New Zealand tries wage-price freeze
Wellington, New Zealand
New Zealand Prime Minister Robert Muldoon says he is ''stopping the clock for 12 months.''
A wage-and-price freeze is the latest attempt to bring continuing inflation under control in a country where ''stagnation'' is a word regularly applied to the economy.
What worries Mr. Muldoon's National Party government is that inflation has continued to climb here while it has been declining in most other developed countries.
The government is pinning its hopes on big, new, energy-related projects. The key project will transform offshore natural gas into gasoline in a Mobil-backed facility that will be the first of its kind in the world.
But this and other developments in the government's so-called ''think big'' program won't benefit the economy until they begin operating in the second half of this decade.
Labor Party leader Bill Rowling and the rest of the parliamentary opposition Labor Party argue the ''think big'' projects are too expensive, won't create enough jobs to justify the cost, and are unlikely to propel the lackluster economy to prosperity.
New Zealanders are more and more vocal about the size of their tax burden, which finances comprehensive educational, health, and welfare systems. Their complaints about a drop in the living standards and worsening inflation could not wait to the mid-1980s. Mr. Muldoon, therefore, announced the freeze.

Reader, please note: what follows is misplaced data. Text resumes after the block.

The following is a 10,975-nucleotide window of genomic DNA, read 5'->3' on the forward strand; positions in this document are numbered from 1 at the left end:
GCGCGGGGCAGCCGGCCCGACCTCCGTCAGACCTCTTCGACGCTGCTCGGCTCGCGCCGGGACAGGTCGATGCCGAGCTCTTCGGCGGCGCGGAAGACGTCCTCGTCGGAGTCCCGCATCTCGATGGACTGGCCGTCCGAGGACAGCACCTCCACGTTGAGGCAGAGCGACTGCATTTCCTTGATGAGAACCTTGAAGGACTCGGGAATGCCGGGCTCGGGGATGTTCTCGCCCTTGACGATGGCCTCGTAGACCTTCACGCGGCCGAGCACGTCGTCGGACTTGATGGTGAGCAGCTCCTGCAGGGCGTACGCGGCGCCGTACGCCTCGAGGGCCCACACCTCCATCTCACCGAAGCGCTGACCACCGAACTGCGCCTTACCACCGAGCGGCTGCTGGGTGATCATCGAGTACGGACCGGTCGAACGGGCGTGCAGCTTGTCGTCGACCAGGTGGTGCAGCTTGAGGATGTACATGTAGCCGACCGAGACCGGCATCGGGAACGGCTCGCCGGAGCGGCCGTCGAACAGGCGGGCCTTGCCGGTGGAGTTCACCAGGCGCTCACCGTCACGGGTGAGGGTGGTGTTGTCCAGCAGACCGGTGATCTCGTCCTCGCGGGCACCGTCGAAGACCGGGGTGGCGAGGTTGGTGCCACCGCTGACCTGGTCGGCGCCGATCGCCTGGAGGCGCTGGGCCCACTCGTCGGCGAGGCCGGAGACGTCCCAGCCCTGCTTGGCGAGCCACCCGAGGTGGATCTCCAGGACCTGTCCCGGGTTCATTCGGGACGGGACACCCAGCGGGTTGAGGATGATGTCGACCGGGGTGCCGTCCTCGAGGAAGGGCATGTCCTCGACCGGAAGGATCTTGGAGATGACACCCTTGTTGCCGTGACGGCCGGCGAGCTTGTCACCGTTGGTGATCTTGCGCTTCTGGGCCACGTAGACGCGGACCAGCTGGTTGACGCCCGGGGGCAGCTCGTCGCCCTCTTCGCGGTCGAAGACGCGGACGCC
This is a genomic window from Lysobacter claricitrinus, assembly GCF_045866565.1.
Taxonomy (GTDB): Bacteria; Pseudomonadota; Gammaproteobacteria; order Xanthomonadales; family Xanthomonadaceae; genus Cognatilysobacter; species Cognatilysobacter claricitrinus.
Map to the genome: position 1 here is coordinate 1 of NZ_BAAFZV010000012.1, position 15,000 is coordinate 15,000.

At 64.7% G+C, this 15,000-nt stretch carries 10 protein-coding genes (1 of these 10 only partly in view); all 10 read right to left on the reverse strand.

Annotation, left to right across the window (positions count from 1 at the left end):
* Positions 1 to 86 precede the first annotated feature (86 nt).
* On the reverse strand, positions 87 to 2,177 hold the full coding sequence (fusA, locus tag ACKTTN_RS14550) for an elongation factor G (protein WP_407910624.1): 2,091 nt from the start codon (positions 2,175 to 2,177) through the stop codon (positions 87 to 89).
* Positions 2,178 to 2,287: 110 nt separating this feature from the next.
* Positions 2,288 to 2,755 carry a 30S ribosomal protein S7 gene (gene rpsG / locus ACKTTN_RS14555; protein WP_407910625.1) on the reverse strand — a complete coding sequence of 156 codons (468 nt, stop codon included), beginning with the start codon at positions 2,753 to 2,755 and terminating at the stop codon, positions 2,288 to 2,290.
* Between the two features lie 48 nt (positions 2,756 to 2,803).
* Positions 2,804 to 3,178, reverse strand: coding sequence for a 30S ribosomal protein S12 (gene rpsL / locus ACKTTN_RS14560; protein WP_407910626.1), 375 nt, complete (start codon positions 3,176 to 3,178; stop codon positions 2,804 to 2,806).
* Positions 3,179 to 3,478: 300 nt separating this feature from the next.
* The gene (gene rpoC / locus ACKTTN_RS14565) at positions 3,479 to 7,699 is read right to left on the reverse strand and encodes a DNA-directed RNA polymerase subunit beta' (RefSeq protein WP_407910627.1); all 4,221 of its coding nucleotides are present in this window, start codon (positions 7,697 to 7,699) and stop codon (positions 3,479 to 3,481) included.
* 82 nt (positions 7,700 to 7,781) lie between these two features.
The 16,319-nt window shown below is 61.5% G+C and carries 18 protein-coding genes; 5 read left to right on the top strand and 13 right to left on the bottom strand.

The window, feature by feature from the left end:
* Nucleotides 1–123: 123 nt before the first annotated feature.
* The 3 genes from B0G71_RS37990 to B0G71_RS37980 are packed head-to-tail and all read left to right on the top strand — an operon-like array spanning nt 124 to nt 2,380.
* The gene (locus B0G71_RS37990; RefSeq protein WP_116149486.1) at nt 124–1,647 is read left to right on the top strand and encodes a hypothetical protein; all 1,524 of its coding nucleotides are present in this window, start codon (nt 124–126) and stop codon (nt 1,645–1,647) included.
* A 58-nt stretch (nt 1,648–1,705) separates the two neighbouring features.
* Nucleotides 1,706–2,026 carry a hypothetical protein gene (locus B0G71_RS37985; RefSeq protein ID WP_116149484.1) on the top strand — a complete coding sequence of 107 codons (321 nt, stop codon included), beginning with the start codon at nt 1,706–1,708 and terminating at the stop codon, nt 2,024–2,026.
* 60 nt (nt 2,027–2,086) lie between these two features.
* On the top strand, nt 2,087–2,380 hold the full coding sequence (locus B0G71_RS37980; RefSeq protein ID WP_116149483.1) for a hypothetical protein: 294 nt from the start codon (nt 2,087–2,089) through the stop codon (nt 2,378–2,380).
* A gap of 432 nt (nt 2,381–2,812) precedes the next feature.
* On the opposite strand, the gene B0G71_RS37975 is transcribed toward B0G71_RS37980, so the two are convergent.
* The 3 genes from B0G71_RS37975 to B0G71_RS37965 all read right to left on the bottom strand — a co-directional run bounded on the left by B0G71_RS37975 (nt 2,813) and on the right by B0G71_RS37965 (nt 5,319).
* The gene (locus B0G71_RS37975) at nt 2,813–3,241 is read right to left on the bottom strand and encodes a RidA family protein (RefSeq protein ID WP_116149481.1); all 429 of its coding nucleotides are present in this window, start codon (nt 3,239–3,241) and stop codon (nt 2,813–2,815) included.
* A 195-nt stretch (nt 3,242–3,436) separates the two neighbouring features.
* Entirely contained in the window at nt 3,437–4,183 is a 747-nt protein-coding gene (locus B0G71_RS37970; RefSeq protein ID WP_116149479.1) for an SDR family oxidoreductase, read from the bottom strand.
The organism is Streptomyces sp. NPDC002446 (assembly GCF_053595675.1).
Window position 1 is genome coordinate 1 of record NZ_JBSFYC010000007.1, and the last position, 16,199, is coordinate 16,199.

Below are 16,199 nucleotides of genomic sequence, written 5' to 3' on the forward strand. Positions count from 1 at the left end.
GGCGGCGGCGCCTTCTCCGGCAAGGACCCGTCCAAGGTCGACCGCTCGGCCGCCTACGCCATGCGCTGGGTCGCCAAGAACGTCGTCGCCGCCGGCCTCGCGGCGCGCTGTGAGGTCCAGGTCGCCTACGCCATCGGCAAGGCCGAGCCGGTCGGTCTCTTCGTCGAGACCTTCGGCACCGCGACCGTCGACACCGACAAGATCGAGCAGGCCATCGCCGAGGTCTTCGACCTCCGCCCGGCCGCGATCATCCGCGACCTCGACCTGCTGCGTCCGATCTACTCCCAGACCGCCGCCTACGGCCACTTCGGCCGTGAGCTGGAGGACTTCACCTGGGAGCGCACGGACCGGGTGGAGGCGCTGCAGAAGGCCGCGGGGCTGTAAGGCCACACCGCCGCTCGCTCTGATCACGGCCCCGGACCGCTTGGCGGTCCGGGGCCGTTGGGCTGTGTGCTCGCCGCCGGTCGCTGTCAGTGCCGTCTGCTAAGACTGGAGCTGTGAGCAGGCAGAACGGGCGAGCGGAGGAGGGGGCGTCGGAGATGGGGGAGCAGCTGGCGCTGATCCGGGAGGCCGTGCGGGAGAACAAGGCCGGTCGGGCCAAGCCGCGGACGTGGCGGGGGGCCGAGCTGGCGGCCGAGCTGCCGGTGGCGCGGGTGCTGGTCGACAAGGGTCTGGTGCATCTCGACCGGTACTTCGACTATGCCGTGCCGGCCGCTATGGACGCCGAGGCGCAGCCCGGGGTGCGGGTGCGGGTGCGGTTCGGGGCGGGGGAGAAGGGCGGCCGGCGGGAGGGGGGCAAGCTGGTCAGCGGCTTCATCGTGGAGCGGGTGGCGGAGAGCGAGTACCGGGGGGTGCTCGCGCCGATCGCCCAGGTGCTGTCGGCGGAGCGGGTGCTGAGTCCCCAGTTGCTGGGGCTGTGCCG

Despite the freeze, the New Zealand Institute of Economic Research is forecasting 14.2 percent inflation for the year to March 31, 1983. And unions threaten strikes if prices keep creeping up while wage increases are halted.
Inflation in the 12 months to March 31 of this year was 15 percent - 5 percent more than in neighboring Australia, which is also worried that its rate is climbing while inflation in major Western nations is falling.
According to J.W. Rowe, executive director of the New Zealand Employers' Federation, the best way to break the wage-price spiral is to link wage rises to productivity.
''It's common sense to link wage increases to the ability to pay those increases,'' he says, ''but there's a distinct lack of common sense in wage fixing in New Zealand.''
Ann Hercus, Labor Party spokesman on consumer affairs, says the freeze will not attack the causes of inflation, but will merely store up ''intolerable difficulties'' for the economy.
Union leaders admit inflation will be much less in the coming year than if no freeze existed, but they say the 14.2 percent inflation with no pay rises will be considerably worse than, say, 20 percent inflation - suggeted by some economists - with pay hikes.
With pay and price controls in place, how could inflation still hit 14.2 percent? According to a government spokesman, ''imports are the key. We can control the prices of locally produced goods, but New Zealand imports an awful lot of its requirements. When those prices rise, we can't do anything about it.
''We can't tell the New Zealand marketer to sell imported goods at less than he paid for them.''
There's widespread pessimism in New Zealand about the freeze. Many people don't believe it will work - and there's general acceptance that the economy will probably continue to totter on in its depressed condition, with no immediate relief in sight.
Meanwhile, Mr. Muldoon has announced income-tax cuts. But government critics contend the formula for doing so favors high-income earners.